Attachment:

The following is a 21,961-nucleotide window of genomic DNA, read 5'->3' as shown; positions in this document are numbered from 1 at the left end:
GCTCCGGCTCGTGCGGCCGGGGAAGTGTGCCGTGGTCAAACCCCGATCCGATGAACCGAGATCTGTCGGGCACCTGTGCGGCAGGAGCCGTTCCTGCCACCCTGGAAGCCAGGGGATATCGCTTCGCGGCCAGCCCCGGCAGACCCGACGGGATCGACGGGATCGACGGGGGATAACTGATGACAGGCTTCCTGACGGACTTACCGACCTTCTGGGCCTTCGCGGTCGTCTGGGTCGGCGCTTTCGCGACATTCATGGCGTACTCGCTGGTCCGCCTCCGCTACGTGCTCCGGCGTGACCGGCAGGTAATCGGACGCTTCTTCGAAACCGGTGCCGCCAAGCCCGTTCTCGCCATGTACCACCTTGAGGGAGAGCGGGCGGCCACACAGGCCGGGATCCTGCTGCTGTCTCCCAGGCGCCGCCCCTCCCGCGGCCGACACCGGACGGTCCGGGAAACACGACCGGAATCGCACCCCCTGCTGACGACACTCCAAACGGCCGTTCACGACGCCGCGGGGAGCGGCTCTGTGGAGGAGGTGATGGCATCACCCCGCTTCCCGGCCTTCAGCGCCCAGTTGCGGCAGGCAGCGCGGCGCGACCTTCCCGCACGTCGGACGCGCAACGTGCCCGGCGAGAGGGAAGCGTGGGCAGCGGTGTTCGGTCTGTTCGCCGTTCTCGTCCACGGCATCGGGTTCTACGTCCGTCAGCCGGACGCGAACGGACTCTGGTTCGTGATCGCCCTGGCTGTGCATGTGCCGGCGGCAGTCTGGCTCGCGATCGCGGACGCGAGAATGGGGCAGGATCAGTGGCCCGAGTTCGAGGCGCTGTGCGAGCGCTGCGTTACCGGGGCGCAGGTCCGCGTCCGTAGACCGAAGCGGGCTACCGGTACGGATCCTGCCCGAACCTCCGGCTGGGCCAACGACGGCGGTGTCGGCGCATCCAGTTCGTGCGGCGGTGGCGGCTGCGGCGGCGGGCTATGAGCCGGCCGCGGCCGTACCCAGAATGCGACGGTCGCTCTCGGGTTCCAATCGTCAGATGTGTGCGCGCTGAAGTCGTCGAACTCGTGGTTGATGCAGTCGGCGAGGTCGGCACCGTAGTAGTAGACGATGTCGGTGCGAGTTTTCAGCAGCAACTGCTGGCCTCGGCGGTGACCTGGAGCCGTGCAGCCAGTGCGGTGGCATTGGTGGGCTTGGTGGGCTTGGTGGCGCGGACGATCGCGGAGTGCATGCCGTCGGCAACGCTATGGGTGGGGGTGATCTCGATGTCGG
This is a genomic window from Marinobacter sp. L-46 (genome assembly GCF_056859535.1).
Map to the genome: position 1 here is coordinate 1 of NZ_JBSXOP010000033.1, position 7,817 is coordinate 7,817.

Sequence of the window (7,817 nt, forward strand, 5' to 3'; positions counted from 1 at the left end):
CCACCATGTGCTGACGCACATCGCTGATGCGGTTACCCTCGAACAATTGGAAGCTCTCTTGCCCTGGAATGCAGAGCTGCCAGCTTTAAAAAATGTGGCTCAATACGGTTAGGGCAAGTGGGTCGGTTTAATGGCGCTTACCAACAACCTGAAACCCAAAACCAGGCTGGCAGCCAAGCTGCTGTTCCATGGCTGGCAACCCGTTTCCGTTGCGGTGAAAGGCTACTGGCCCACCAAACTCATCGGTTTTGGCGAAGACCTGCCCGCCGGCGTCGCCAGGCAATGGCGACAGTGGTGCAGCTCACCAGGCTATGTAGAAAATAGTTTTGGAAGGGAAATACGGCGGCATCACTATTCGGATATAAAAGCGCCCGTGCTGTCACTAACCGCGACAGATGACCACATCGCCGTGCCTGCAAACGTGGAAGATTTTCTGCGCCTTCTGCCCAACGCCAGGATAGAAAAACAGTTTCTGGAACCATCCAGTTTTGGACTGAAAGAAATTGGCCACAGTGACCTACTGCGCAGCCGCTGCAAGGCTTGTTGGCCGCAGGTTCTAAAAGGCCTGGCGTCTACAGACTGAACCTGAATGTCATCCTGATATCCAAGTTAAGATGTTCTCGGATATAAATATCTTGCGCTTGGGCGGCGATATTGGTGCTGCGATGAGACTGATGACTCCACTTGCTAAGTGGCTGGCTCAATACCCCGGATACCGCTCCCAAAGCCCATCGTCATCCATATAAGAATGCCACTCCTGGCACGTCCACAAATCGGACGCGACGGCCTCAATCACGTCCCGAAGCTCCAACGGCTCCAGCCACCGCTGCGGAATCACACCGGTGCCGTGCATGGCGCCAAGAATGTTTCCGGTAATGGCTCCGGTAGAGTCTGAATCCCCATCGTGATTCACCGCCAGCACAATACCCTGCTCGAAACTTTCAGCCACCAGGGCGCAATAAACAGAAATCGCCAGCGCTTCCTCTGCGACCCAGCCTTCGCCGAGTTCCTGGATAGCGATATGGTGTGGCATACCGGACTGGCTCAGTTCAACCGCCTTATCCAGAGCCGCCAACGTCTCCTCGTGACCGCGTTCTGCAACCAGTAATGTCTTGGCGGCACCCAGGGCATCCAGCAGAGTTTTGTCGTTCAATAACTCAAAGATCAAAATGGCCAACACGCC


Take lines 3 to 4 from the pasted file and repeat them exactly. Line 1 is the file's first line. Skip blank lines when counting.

This is a genomic window from Marinobacter sp. L-46 (genome assembly GCF_056859535.1).
Map to the genome: position 1 here is coordinate 1 of NZ_JBSXOP010000033.1, position 7,817 is coordinate 7,817.